Indians Buddy Bell

The Best and Worst Uniforms of All Time: The Cleveland Indians

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The Best: Let’s be clear about something: I despise Chief Wahoo. I despise him with the intensity of a thousand burning suns. He’s racist. He’s stupid. And anyone who defends him as “part of the team’s culture and history” should defend this, this and this and argue in favor of their continued use or else they should just shut the hell up about it.  If I ran that team I’d scrub Wahoo out of all current merchandise and marketing materials faster than you can sing a medley of “Kaw-Liga” and “Running Bear.”  For now, however, I’m just rating uniforms, so the best I can do is to eschew every single uni that included Wahoo in some way. That takes out the bulk of the past 60 years and — until they get rid of the lone, small Wahoo on the sleeve — keeps me from picking their home alternates as the best, even if they look great otherwise.  Non-Wahoo division: I love the the 1921 ‘World’s Champions” look just like I loved it when the Giants did it back in the aughts. More practically speaking, I liked the early 40s ensemble.

The Worst: Obviously anything with Wahoo. Let’s go with these as the worst, because from what I can tell it’s the largest Wahoo the Indians ever used. Non-Wahoo category: the all-red 1975-76 ensemble would have been terrible even if Boog Powell had never joined the team.

Assessment: Every time I bring Wahoo up, the conversation takes on the same pattern, so let me at least try to preempt a few comments: I don’t have a problem with “Indians” as a team nickname. People feel differently about that, I realize, but I think of it as harmless. As far as names go, only “Redskins” is bad in my view, inasmuch as it is an epithet in and of itself. “Indians,” “Braves,” “Blackhawks” and the like are not problematic as far as I’m concerned, inasmuch they’re not demeaning a people with racist caricature or stereotype. Sure, you may need to be more careful about how you use the trappings of the nickname in such instances — no white boys in war paint going “woo woo woo!” and no Tomahawk Chop — but the name itself doesn’t strike me as problematic.

If you wish to take issue with me on that, please first tell me where you stand on the Wahoo issue. Because I’m willing to be persuaded on the names thing by people who are reasonable. If, on the other hand, you can’t acknowledge that a red-faced, big-toothed, hook-nosed Indian is offensive, and you are simply taking me to task on the “Indians” thing as a means of showing me to be a hypocrite, then no, I won’t listen to you or respond to you. In such an instance I am merely drawing an arguable line. You, on the other hand, are being either schizophrenic (“Chief Wahoo is OK, but ‘Indians’ is not!”) or else you’re just being cute. The image is a zillion times worse than the name and you know it.

Bet you weren’t expecting a rant like that in a uniforms post.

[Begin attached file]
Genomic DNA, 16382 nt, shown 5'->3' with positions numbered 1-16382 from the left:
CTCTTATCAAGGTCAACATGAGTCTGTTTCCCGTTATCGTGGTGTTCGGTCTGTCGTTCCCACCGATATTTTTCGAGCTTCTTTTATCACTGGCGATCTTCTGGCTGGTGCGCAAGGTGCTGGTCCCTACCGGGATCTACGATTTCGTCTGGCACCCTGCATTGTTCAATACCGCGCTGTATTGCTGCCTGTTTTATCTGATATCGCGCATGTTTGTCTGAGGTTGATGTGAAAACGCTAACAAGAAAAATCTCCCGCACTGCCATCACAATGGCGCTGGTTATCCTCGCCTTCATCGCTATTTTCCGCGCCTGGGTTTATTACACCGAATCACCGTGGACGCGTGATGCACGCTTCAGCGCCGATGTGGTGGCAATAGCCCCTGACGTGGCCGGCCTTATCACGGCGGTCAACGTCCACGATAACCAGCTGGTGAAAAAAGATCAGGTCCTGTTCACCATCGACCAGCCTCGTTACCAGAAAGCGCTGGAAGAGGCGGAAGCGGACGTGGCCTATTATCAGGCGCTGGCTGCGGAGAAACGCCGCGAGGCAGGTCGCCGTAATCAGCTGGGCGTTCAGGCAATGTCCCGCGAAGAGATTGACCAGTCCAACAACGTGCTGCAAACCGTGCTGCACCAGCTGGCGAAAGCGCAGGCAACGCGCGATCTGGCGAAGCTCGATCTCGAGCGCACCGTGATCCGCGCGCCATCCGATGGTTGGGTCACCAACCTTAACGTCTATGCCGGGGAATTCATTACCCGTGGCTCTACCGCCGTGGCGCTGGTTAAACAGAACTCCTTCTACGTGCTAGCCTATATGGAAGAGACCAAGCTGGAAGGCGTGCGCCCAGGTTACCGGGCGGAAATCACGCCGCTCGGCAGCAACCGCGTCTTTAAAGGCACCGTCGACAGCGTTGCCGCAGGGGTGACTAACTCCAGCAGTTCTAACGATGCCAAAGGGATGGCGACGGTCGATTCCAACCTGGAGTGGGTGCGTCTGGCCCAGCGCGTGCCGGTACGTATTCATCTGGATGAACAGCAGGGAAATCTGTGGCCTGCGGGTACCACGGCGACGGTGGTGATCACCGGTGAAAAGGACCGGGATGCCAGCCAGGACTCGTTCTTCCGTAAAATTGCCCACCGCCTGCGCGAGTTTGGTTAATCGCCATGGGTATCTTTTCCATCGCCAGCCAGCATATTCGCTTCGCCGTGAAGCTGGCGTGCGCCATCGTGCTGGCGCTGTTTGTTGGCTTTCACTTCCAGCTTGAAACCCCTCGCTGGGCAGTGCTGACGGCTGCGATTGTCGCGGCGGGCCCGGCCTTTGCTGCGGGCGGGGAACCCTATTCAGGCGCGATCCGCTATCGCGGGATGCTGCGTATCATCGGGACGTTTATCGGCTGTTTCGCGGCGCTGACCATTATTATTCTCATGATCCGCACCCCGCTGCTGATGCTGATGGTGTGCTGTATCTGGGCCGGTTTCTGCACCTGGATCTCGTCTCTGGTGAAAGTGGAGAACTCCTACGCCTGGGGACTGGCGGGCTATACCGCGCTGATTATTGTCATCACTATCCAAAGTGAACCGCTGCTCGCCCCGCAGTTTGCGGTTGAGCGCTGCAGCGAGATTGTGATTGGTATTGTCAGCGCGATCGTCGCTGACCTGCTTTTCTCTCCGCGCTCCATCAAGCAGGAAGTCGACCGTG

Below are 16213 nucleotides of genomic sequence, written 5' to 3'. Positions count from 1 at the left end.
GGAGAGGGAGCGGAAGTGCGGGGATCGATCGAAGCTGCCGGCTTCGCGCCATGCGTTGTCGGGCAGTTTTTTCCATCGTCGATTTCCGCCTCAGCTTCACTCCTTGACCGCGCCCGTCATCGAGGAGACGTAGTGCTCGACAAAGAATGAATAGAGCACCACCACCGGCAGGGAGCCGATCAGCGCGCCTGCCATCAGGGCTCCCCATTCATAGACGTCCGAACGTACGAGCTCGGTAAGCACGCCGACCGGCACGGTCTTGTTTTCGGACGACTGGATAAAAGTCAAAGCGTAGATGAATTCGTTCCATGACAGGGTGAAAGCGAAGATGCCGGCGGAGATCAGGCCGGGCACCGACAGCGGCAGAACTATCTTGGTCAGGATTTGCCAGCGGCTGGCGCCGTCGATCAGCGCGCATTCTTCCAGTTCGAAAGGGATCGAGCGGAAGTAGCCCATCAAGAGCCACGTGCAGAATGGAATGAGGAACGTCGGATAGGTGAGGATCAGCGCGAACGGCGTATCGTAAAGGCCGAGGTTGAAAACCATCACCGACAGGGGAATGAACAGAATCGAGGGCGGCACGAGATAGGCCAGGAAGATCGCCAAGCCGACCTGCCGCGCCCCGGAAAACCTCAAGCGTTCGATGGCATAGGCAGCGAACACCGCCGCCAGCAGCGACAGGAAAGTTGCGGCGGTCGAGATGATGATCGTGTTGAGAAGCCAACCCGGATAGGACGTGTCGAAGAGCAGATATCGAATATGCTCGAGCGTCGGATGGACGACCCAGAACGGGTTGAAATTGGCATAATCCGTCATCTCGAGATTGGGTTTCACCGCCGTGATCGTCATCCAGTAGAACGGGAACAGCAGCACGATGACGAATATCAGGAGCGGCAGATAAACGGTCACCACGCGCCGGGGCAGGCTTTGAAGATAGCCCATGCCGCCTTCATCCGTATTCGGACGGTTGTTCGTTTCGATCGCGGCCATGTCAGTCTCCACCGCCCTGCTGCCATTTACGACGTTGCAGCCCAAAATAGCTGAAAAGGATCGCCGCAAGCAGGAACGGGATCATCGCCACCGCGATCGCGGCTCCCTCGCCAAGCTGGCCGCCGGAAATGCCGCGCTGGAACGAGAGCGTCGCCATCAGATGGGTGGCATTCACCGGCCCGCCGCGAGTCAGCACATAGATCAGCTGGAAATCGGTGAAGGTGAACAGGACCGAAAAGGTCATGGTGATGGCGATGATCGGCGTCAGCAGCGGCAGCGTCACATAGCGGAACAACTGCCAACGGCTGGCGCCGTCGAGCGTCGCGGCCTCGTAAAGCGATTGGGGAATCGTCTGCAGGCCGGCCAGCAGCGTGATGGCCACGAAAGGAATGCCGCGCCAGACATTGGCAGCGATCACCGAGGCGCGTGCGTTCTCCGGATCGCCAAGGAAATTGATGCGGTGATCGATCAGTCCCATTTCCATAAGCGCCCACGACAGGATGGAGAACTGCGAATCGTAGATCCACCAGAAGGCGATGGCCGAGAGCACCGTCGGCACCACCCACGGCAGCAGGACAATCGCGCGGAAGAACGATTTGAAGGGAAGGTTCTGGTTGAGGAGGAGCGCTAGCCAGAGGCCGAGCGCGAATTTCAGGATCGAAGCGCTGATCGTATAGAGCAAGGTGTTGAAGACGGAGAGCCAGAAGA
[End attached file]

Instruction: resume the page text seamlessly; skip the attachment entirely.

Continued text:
With Adam Jones ailing, Orioles add Borbon to outfield

SAN FRANCISCO, CA - AUGUST 13: Adam Jones #10 of the Baltimore Orioles reacts after being hit in the hand by a pitch in the sixth against the San Francisco Giants inning during an interleague game at AT&T Park on August 13, 2016 in San Francisco, California. (Photo by Lachlan Cunningham/Getty Images)
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NEW YORK — With star outfielder Adam Jones nursing a tender hamstring, the Baltimore Orioles selected the contract of Julio Borbon from Double-A Bowie and optioned pitcher Mike Wright to Triple-A Norfolk.

Borbon was inserted in the starting lineup for Baltimore, batting ninth against hard-throwing New York Yankees rookie Chad Green.

“We had some other center field options,” manager Buck Showalter said. “Borbon is our best option at this point.”

Jones left Friday’s game in the second inning with a left hamstring strain. He departed the previous night’s game at Washington in the ninth inning with hamstring cramps and aggravated the injury hustling down the first base line on a soft grounder to third.

“I got a feeling that if he hadn’t had that first swinging bunt, it might not have been a problem,” Showalter indicated. “He’s not going to trot to first base as much as I talked to him about it before the game.”

Although Jones was unable to talk his way into Saturday’s lineup, Showalter speculated that he might be available to pinch-hit.

The 30-year old Borbon was 2 for 9 in five games with the Orioles earlier this season, but was designated for assignment on July 26. To create room for Borbon on the 40-man roster, pitcher Logan Ondrusek was designated for assignment on Friday.

No structural damage found in Andrew Benintendi’s knee

ST. PETERSBURG, FL - AUGUST 24:  Shortstop Matt Duffy #5 of the Tampa Bay Rays tags out Andrew Benintendi #40 of the Boston Red Sox after Dustin Pedroia grounded into the double play  during the seventh inning of a game on August 24, 2016 at Tropicana Field in St. Petersburg, Florida. (Photo by Brian Blanco/Getty Images)
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Good news in Boston: An MRI on Red Sox outfielder Andrew Benintendi‘s left knee revealed no structural damage.

Benintendi slipped while trying to avoid a tag at second base, injuring his leg, but it appears he’s avoided a serious injury. A timetable for his return isn’t known at this point, but the Red Sox expect to get him back before the end of the season.

Benintendi is hitting .324/.365/.485 with a homer and ten RBI in 21 games.